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A Spanish civil guard tries to pull down an African man climbing the border fence between Morocco and the Spanish enclave of Melilla, 15 October 2014. ©REUTERS

Stop trafficking and racism

5. All countries should investigate and prosecute trafficking gangs who exploit refugees and migrants, and put people’s safety above all else. Survivors whom Amnesty met in Southeast Asia said traffickers killed people on board boats when their families couldn’t pay ransoms. Others were thrown overboard and left to drown, or died from because there was no food and water.

6. Governments also need to stop blaming refugees and migrants for economic and social problems, and instead combat all kinds of xenophobia and racial discrimination. Doing otherwise is deeply unfair, stirs up tensions and fear of foreigners, and sometimes leads to violence – even death.

In Durban, South Africa, at least four people died, many were seriously injured, and over 1,000 mainly Burundian and Congolese refugees forced to flee after violence and looting broke out in April and May 2015.  

Start funding 'broke' UN properly

7. “Financially broke” is how Antonio Guterres, the UN High Commissioner for Refugees, described UN agencies in September 2015. Wealthy countries quite simply aren’t keeping their high-profile promises to fund aid for refugees abroad.

For example, the UN has received less than half the funding it needs to support Syria’s 4 million refugees. This is now forcing 80% of refugees living outside camps in Jordan to do dangerous, degrading jobs or send their children out to beg.

South Sudan’s forgotten refugee crisis has been met with a pitiful 18% of the money needed for absolute basics like food and medicine.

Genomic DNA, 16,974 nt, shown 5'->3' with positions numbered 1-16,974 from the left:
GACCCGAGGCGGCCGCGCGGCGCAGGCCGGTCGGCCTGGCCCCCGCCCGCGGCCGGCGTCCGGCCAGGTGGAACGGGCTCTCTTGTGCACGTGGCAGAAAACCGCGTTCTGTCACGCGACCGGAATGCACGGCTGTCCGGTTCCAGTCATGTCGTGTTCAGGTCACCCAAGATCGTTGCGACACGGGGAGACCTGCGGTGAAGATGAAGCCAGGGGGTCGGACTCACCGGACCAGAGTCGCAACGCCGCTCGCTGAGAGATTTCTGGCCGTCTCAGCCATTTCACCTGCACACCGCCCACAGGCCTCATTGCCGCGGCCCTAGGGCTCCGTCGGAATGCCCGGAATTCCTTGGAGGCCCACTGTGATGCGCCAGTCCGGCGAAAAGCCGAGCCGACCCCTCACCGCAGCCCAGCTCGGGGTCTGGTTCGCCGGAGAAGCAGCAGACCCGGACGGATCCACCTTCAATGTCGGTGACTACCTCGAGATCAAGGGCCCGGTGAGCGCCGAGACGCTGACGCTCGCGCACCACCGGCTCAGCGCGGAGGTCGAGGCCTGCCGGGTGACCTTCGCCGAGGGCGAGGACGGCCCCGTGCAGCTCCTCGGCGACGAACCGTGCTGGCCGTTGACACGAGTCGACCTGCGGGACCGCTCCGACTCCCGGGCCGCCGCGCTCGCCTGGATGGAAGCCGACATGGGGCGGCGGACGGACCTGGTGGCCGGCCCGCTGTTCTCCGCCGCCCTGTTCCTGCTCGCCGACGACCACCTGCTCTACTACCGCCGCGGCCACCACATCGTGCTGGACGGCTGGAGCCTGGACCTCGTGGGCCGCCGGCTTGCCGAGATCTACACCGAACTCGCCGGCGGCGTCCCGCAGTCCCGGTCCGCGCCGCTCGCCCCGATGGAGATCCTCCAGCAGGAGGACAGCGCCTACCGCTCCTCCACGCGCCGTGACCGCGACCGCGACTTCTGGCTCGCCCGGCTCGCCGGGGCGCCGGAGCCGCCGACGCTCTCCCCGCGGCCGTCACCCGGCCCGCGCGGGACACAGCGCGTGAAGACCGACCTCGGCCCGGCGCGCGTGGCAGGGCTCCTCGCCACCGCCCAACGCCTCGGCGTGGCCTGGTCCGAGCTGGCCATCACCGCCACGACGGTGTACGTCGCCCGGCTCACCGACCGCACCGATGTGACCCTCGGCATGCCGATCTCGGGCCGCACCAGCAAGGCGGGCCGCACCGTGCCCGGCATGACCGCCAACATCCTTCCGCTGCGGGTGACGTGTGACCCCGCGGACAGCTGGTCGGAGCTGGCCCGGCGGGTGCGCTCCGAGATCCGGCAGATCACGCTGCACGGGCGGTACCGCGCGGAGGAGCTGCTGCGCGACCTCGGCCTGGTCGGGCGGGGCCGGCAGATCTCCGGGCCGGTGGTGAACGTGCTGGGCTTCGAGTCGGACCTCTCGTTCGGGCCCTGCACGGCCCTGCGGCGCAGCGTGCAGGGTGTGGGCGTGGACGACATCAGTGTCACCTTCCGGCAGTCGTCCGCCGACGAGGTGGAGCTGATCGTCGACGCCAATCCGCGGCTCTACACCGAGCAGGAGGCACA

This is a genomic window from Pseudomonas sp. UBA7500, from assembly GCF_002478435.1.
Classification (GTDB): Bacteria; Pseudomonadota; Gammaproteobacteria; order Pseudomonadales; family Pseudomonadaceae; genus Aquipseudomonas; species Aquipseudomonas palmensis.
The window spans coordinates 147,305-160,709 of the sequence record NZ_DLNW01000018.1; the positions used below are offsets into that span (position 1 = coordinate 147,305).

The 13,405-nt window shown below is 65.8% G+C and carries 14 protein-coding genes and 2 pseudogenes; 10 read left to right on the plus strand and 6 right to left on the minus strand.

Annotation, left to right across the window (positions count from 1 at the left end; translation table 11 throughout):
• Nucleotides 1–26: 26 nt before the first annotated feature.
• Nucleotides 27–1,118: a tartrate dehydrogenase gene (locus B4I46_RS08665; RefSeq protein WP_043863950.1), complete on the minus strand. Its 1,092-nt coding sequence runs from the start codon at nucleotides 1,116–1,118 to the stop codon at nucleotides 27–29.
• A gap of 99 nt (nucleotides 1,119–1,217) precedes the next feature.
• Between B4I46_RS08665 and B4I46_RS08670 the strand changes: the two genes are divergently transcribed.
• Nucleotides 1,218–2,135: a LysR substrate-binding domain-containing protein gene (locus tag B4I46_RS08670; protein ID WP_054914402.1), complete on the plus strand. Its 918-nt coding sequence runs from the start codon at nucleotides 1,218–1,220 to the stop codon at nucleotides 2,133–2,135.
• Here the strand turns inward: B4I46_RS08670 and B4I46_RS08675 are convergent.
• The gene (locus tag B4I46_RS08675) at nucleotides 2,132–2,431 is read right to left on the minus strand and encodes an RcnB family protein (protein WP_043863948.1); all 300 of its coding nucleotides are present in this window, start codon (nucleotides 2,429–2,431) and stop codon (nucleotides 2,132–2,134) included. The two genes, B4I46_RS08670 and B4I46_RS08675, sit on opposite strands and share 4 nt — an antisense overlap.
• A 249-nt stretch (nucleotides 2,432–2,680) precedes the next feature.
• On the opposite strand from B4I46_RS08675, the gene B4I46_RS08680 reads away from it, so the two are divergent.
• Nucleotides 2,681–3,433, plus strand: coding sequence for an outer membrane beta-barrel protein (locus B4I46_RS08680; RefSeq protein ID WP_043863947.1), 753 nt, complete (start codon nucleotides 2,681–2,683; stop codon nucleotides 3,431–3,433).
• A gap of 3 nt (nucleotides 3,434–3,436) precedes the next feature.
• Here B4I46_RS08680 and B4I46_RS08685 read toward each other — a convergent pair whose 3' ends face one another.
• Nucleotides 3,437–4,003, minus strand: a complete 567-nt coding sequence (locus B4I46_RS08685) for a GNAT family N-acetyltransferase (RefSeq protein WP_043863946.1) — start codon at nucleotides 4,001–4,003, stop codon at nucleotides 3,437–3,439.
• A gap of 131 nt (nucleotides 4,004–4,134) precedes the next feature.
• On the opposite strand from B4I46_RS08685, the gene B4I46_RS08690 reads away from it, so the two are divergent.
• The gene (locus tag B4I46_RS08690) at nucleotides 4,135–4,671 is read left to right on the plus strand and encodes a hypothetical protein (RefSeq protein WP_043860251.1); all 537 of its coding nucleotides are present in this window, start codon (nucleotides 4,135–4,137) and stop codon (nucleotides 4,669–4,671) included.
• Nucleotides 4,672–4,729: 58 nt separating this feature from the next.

People are dying while governments spend billions on border control. They urgently need to guarantee full funding to alleviate refugee crises worldwide.

© Amnesty International (Photo: Richard Burton)

Thousands of people march through central London to show support for refugees, 12 September 2015. © Amnesty International

Asylum is a human right

8. The world has a very short memory. In the aftermath of World War II, most countries agreed to protect refugees through the 1951 Refugee Convention, and through UN agencies like the UNHCR.

Barbed wire fences and chronic underfunding have left that vision of a better world in tatters. By ignoring the warning signs, world leaders have allowed a huge, global humanitarian crisis to unfold. Ultimately, it will be resolved by ending the conflicts and persecution that forced people to flee in the first place.

But no one knows when that will be. Meanwhile, we need radical solutions, visionary leadership and global co-operation on a scale not seen for 70 years. That involves setting up strong refugee systems: allowing people to apply for asylum, treating their refugee claims fairly, resettling the most vulnerable of all, and providing basics like education and healthcare.

None of these eight solutions are impossible to achieve, if politicians listen to the millions of people saying “I welcome refugees”, and put solidarity and compassion above petty wrangling over who should host a few thousand refugees.

© Amnesty International
Amnesty International
None of these eight solutions are impossible to achieve, if politicians listen to the millions of people saying 'refugees welcome!'